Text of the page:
Stacey Abrams, the failed Georgia gubernatorial candidate who has since become a voting rights activist, has just been nominated for the Nobel Peace Prize.

Abrams Nominated For Nobel Peace Prize

Abrams’ nomination was revealed on Monday by Lars Haltbrekken, a Socialist Party member of Norway’s parliament, according to Reuters.

“Abrams’ work follows in Dr. Martin Luther King Jr.’s footsteps in the fight for equality before the law and for civil rights,” Haltbrekken said.

King won the coveted award back in 1964, four years before his assassination.

“Abrams’ efforts to complete King’s work are crucial if the United States of America shall succeed in its effort to create fraternity between all its peoples and a peaceful and just society,” Haltbrekken added.

Related: Stacey Abrams Buys Ad Time After Georgia Election – Possibly Launching Campaign

Others Who Have Been Nominated

Thousands of people from all over the world are nominated for the Nobel Peace Prize each year, and the winner is generally announced in October. Other candidates this year include the Black Lives Matter movement, the World Health Organization and climate campaigner Greta Thunberg.

Former White House senior advisor Jared Kushner, the son-in-law of former President Donald Trump, was nominated as well on Sunday for his role in “negotiating four normalization deals between Israel and Arab nations known as the ‘Abraham Accords.””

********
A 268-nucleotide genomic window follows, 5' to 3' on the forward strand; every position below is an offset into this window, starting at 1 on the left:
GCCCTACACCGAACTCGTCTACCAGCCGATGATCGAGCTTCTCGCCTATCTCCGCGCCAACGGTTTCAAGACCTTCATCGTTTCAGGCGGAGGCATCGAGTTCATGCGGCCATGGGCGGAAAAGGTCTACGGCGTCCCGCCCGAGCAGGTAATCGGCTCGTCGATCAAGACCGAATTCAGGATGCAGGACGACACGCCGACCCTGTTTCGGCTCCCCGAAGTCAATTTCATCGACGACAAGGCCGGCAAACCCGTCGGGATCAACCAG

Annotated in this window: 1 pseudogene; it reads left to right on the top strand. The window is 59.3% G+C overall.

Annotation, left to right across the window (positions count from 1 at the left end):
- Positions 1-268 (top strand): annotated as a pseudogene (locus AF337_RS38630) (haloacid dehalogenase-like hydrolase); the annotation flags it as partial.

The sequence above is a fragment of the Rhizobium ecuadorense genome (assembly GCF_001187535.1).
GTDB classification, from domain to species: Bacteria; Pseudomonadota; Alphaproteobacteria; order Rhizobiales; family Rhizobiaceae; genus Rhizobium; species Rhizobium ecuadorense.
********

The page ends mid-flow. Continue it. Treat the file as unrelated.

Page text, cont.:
“The Nobel Peace Prize is not for popularity,” Alan Dershowitz, who nominated Kushner, wrote in a letter to the Nobel Peace Prize committee. “Nor is it an assessment of what the international community may think of those who helped bring about peace. It is an award for fulfilling the daunting criteria set out by Alfred Nobel in his will.”

Related: Jared Kushner Nominated For Nobel Peace Prize By Alan Dershowitz For His Work On Israel Peace Efforts

Here’s How These Nominations Work

The Nobel website explains how nominations of this kind are handled:

“These nominations will be submitted by members of national assemblies, governments, and international courts of law; university chancellors, professors of social science, history, philosophy, law and theology; leaders of peace research institutes and institutes of foreign affairs; previous Nobel Peace Prize Laureates; board members of organizations that have received the Nobel Peace Prize; present and past members of the Norwegian Nobel Committee; and former advisers of the Norwegian Nobel Institute.”

It remains to be seen who will win the Nobel Peace Prize this year.

This piece was written by James Samson on February 2, 2021. It originally appeared in LifeZette and is used by permission.

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